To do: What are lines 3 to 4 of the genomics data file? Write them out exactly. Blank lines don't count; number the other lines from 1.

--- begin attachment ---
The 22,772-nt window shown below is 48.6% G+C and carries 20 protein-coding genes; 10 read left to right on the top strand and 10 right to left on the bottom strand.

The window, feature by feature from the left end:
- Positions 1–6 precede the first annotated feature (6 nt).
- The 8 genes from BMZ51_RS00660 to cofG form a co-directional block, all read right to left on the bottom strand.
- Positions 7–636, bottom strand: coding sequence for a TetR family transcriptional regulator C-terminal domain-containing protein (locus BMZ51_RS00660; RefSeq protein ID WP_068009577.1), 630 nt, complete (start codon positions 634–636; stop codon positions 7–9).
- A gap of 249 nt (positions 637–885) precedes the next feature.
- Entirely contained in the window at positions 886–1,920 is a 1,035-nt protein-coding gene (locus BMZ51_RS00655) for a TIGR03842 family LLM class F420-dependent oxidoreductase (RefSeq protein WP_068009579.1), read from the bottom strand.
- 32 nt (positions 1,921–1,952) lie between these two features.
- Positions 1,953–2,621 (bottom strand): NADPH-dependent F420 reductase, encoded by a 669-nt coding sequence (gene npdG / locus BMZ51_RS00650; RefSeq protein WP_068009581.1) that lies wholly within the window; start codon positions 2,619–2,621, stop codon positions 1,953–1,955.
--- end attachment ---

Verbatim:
- Positions 1–6 precede the first annotated feature (6 nt).
- The 8 genes from BMZ51_RS00660 to cofG form a co-directional block, all read right to left on the bottom strand.